As the massive numbers of migrants and refugees try to get to Europe, the IOM announced 150,000 have arrived while more than 1,900 migrants have died in the Mediterranean
Some 150,000 migrants and refugees have reached Europe so far in 2015 and more than 1,900 of them have died, the International Organization for Migration (IOM) said in a report released on Friday. Nearly all of the people who have crossed the Mediterranean so far this year have landed in Italy, which has counted around 75,000 arrivals and in Greece, with roughly equal numbers as Italy.The IOM's announcement came just a month after the 100,000-mark was passed, and the United Nations warned the surge in arrivals was creating humanitarian crises that required a "collective and far-reaching" European response.
As Europe grapples with how to handle the massive numbers who make it to its shores, IOM spokesman Joel Millman pointed out that 1,914 people had died in the central Mediterranean as they crossed from Libya to Italy or Malta this year. "That is about double last year's pace," he said, lamenting that this past week had been particularly deadly. Overnight to Friday alone, the Italian coastguard said it had rescued 823 migrants in eight different operations, and had pulled 12 bodies from the water. Millman said IOM had heard of at least four other occasions this week when bodies had been found. On Monday, July 6, IOM learned that the remains of five migrants, who were believed to have departed from Libya, were discovered in waters off Tunisia. On Tuesday, July 7, four migrants died, while at least 15 others were reported missing in the Aegean Sea, after a boat carrying migrants sank in waters between Turkey and the Greek islands of Farmakonis and Agathonisi, according to Greek authorities. Four more bodies were discovered off Tunisia on Thursday, July 9, IOM said.
The report also pointed out that Greece is now the largest arrival point amid one of its worst economic crises. Until 2015, the rise in Mediterranean Sea arrivals was seen primarily in Italy. Over the course of 2014, it received over three quarters of all arrivals by sea (170,000). During all of last year, 34,442 people arrived in Greece, less than one fifth of the total number of arrivals but in 2015, that picture changed. During the first six months of 2015, 70,354 people arrived in Italy, while 69,000 arrived on the Greek islands – more than the number for whole of 2014. So far this year, more than 77,000 people have landed on Greek shores, according to the U.N. refugee agency, which on Friday warned the country was facing a "growing humanitarian crisis". "Greece is now the largest arrival point, putting a huge strain on the country as it wrestles with one of its worst economic crises in decades," Millman said, adding that most of them were fleeing from war-ravaged Syria.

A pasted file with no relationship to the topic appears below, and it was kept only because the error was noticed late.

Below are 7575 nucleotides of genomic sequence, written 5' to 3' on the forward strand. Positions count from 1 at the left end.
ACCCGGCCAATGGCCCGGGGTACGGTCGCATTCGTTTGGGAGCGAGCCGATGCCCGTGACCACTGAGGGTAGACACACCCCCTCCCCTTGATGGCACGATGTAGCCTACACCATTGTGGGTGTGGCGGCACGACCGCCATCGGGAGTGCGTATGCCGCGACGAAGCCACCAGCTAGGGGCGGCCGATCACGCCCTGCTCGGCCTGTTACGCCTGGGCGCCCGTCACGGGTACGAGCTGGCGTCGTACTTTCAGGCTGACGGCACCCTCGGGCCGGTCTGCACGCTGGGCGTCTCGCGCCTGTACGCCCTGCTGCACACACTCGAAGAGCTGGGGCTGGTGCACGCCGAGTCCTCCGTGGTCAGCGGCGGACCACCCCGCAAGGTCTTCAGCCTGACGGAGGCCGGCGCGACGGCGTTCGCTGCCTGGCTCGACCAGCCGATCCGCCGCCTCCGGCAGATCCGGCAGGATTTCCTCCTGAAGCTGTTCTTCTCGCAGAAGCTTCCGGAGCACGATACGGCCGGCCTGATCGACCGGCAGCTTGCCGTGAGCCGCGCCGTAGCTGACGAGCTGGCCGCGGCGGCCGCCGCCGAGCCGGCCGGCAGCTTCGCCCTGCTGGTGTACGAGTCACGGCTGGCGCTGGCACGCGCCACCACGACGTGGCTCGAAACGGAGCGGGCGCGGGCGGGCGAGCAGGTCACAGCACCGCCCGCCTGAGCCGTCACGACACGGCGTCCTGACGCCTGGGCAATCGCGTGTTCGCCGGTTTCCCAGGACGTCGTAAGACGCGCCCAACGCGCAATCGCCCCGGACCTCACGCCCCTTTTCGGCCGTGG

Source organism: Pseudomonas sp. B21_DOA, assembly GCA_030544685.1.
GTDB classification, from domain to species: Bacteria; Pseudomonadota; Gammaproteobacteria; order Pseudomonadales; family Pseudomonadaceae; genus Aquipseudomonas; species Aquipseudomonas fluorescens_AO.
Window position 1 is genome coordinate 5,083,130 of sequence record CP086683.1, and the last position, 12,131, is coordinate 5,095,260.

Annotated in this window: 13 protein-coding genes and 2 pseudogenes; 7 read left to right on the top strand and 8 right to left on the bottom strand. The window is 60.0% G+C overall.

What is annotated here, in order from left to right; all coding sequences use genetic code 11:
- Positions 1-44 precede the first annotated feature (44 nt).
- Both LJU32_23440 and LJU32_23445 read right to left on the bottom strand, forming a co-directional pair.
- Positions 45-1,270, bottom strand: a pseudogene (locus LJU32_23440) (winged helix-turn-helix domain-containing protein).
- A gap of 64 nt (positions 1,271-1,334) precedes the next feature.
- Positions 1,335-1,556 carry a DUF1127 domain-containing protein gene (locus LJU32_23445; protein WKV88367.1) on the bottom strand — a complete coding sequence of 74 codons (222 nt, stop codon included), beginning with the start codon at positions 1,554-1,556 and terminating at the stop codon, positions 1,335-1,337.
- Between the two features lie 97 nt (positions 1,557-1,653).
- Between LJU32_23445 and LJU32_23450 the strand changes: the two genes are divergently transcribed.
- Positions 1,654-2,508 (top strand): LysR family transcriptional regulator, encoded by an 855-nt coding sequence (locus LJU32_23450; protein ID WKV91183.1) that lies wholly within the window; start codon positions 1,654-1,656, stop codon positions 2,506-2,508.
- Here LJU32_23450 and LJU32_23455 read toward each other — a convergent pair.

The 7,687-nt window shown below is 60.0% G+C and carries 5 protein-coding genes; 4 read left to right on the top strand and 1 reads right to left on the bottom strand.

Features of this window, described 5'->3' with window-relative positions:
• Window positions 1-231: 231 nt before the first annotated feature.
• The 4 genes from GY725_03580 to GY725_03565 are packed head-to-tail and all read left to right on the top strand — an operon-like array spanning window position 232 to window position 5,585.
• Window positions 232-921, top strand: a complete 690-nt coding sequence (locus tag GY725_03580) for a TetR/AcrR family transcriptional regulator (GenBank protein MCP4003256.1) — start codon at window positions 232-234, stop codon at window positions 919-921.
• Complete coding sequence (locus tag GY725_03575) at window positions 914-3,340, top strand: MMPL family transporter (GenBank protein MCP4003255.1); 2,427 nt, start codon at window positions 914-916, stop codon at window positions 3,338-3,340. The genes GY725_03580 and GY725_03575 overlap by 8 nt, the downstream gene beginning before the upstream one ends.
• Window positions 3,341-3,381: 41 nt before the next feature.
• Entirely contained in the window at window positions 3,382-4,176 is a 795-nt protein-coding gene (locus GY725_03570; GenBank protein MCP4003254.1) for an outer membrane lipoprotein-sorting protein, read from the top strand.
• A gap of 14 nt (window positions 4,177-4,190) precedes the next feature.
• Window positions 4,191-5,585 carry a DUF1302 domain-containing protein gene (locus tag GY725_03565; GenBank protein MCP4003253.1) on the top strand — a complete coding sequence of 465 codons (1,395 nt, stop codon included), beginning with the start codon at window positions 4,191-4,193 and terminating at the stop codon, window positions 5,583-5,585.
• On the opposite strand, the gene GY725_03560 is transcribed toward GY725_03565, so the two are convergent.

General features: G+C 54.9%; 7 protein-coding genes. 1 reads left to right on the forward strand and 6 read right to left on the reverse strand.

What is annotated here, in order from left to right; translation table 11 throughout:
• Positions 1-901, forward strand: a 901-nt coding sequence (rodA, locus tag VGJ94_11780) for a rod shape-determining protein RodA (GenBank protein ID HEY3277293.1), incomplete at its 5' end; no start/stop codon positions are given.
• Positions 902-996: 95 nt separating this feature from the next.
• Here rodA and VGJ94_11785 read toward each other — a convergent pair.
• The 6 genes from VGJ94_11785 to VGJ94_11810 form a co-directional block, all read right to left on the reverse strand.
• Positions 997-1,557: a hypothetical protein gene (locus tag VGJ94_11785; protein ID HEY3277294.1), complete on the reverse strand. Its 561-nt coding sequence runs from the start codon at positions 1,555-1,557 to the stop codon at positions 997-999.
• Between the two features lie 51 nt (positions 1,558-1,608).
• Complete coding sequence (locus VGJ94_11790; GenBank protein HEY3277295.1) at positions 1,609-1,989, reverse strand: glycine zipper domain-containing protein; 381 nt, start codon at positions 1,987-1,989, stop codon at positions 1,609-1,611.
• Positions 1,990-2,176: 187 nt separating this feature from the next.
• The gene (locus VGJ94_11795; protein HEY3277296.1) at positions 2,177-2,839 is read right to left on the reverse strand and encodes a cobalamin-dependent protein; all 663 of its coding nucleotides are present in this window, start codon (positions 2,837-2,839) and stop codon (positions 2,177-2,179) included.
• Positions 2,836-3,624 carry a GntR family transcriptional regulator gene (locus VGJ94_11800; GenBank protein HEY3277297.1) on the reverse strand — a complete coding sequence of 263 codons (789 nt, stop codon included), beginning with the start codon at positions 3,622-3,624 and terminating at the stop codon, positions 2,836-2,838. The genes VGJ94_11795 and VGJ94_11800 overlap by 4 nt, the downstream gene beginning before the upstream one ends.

"The numbers of people arriving are now so high that despite all efforts, the authorities and local communities can no longer cope," he warned, insisting an "urgent response from Europe is needed before the situation deteriorates further." "Greece urgently needs help and we expect Europe to step forward," he said. EU leaders agreed last month to redistribute 40,000 Syrian and Eritrean asylum-seekers already in Europe to help take the load off countries like Greece and Italy, but on a voluntary basis after many member states objected strongly to proposed mandatory quotas. Nearly all of the migrants and refugees who arrive in Greece, where the reception capacity is "completely overwhelmed", move on, trying to reach western and northern Europe by passing through the western Balkans region. Spindler said that in June, the number of people crossing from Greece into Macedonia and Serbia had soared to an average of 1,000 per day. "The capacity of these countries to effectively respond to the emergency situation is severely overstretched," he said, insisting though that "the tightening of borders and building of walls (as Hungary is planning to do) are not the solution."
"We would expect the European Union to activate its emergency response, because Greece is part of the European Union, and this is happening in Europe. It is happening on the doorstep of Europe," Spindler said, also demanding more assistance to countries in the "immediate EU neighborhood" like Macedonia and Serbia. The top five countries of origin for Italy-bound migrants were Eritrea, Nigeria, Somalia, Syria and Gambia, whereas for Greece they were Syria, Afghanistan, Pakistan, Iraq and Somalia, IOM said. The arrival in Europe of 150,000 migrants is a substantial number, but cannot be described as "an invasion," considering that Europe is home to over 500 million people, according to Soda. "Lebanon, a country of 4 million people, is hosting 1.5 million Syrian refugees and Turkey is hosting about 2 million," he notes.